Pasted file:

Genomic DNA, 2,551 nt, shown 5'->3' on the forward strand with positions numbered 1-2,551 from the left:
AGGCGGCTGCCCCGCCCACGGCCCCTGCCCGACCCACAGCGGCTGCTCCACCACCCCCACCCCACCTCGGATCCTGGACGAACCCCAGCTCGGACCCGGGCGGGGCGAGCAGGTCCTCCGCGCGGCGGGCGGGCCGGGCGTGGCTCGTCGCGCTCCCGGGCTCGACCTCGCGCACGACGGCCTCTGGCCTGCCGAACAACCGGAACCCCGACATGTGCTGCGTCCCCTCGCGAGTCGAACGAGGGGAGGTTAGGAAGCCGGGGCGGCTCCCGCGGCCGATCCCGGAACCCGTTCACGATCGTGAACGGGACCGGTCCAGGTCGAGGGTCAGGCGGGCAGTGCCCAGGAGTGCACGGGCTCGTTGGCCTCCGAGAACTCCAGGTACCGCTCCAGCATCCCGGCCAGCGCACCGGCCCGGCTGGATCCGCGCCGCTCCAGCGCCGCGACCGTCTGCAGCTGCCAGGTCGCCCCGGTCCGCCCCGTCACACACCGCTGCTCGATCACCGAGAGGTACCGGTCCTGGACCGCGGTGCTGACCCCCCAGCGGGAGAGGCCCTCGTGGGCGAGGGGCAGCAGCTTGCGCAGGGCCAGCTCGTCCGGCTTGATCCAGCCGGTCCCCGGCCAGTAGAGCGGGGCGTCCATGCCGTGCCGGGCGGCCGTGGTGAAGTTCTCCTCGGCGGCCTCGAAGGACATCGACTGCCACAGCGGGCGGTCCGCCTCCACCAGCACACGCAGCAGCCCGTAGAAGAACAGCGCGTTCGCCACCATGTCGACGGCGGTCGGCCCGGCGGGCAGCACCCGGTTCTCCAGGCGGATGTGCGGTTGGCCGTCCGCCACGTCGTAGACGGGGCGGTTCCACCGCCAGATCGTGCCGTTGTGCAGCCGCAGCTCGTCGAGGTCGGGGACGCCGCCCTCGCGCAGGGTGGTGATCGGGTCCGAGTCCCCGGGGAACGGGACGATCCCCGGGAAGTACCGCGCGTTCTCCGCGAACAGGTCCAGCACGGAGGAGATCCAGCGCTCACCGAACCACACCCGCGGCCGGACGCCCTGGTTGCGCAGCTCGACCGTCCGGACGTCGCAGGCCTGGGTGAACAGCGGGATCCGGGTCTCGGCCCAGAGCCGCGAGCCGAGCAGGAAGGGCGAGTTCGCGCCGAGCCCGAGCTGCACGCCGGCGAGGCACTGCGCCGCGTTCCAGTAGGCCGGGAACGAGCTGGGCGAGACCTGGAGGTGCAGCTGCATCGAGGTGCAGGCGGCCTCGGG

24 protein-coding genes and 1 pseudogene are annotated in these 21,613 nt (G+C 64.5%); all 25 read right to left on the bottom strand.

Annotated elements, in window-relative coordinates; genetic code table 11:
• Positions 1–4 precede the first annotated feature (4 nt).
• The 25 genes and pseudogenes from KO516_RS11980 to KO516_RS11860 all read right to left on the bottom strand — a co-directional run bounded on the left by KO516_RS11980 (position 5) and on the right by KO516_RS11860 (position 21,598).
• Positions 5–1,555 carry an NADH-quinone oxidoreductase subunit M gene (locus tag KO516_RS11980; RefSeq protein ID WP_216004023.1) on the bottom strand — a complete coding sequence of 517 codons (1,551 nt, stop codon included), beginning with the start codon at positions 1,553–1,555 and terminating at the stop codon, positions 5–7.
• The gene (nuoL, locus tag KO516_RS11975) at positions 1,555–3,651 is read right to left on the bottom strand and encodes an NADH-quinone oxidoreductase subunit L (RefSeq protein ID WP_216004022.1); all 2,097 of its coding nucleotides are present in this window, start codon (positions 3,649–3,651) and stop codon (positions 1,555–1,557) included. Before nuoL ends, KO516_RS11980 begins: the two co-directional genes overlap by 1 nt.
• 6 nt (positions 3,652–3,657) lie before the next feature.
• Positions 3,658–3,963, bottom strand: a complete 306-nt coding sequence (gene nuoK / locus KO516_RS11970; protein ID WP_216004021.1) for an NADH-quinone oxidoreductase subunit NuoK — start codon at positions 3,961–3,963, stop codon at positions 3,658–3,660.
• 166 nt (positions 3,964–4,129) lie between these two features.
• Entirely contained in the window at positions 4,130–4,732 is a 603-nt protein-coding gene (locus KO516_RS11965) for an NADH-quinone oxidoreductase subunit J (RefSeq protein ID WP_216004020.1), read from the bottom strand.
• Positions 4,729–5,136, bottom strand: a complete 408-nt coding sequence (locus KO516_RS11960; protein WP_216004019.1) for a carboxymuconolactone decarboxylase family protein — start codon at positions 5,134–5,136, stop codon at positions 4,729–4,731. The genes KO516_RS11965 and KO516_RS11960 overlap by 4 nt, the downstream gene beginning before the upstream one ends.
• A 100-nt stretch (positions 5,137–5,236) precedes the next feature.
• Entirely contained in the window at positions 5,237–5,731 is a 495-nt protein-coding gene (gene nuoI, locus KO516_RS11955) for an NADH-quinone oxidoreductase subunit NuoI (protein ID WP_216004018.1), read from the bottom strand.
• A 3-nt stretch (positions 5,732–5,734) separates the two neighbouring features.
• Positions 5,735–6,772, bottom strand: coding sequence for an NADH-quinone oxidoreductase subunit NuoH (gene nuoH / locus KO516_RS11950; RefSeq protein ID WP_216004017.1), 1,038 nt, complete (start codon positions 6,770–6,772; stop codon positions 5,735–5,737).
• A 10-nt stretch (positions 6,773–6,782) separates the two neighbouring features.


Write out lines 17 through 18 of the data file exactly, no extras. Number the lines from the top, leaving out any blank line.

• Positions 5,735–6,772, bottom strand: coding sequence for an NADH-quinone oxidoreductase subunit NuoH (gene nuoH / locus KO516_RS11950; RefSeq protein ID WP_216004017.1), 1,038 nt, complete (start codon positions 6,770–6,772; stop codon positions 5,735–5,737).
• A 10-nt stretch (positions 6,773–6,782) separates the two neighbouring features.